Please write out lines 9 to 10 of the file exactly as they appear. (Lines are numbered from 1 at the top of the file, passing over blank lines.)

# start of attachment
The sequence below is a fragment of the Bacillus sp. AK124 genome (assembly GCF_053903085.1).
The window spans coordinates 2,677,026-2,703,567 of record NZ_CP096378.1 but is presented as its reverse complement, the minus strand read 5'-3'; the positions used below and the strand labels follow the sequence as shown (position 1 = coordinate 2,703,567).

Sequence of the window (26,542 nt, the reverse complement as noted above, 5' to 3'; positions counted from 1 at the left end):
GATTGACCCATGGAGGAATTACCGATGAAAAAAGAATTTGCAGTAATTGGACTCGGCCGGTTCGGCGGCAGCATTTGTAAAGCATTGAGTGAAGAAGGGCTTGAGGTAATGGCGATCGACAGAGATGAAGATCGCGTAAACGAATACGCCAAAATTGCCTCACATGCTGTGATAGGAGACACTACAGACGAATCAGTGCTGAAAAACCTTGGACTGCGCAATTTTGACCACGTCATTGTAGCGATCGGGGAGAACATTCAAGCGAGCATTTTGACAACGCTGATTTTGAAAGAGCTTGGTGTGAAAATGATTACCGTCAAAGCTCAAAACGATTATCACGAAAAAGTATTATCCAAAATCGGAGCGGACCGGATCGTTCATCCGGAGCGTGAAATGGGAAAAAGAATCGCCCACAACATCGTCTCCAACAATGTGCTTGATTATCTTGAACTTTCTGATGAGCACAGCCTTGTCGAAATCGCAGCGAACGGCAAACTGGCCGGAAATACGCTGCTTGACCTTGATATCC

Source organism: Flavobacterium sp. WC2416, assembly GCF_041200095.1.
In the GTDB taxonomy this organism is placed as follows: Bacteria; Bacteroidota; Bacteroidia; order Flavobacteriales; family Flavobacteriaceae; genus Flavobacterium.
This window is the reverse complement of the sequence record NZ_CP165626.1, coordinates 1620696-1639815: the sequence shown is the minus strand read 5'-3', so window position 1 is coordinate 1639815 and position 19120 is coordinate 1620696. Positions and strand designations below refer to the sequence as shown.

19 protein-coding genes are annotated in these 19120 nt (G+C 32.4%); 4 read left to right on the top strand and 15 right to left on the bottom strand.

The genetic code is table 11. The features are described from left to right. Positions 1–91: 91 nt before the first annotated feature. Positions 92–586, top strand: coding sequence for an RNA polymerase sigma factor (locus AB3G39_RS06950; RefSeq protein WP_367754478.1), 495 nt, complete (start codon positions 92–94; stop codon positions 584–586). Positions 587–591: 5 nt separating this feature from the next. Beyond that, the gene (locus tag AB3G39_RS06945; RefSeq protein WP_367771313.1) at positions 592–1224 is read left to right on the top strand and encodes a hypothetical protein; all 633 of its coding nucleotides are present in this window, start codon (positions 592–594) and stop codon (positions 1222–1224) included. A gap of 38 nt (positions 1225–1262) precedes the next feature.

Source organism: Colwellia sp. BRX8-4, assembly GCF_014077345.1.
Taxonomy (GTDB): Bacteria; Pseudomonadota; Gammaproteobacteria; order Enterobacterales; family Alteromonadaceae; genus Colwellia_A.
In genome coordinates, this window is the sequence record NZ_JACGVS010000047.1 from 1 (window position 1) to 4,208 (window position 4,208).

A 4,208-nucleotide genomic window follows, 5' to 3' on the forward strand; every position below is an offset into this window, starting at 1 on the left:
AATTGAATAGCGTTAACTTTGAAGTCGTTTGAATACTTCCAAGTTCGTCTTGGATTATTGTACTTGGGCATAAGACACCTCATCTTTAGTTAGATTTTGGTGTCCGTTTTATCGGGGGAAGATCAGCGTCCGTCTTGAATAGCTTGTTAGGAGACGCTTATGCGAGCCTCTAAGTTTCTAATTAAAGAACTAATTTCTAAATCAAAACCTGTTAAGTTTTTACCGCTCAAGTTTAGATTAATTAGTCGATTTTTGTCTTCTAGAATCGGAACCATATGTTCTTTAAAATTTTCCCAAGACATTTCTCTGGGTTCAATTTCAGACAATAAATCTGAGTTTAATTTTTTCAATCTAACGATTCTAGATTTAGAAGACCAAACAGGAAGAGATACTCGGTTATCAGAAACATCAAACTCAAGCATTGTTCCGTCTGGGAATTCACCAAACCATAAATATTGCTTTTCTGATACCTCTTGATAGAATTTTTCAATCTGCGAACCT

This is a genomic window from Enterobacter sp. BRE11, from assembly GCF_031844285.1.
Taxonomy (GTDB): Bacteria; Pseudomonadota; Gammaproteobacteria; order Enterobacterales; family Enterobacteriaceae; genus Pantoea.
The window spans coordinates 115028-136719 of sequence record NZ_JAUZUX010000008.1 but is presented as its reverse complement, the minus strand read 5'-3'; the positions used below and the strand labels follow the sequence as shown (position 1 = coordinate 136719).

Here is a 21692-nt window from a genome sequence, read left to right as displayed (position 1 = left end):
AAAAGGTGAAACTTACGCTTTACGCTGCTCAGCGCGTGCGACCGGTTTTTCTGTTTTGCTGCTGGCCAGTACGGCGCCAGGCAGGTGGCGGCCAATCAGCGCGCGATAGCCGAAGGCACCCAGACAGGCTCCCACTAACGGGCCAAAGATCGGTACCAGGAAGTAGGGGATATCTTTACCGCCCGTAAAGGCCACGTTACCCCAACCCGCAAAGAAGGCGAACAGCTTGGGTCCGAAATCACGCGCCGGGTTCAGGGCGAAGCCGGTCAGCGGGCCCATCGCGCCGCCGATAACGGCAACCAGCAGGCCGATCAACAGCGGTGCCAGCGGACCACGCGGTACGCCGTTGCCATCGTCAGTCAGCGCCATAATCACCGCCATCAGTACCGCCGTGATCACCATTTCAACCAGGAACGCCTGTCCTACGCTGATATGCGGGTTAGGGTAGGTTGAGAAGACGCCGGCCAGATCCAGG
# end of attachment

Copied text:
The genetic code is table 11. The features are described from left to right. Positions 1–91: 91 nt before the first annotated feature. Positions 92–586, top strand: coding sequence for an RNA polymerase sigma factor (locus AB3G39_RS06950; RefSeq protein WP_367754478.1), 495 nt, complete (start codon positions 92–94; stop codon positions 584–586). Positions 587–591: 5 nt separating this feature from the next. Beyond that, the gene (locus tag AB3G39_RS06945; RefSeq protein WP_367771313.1) at positions 592–1224 is read left to right on the top strand and encodes a hypothetical protein; all 633 of its coding nucleotides are present in this window, start codon (positions 592–594) and stop codon (positions 1222–1224) included. A gap of 38 nt (positions 1225–1262) precedes the next feature.

Source organism: Colwellia sp. BRX8-4, assembly GCF_014077345.1.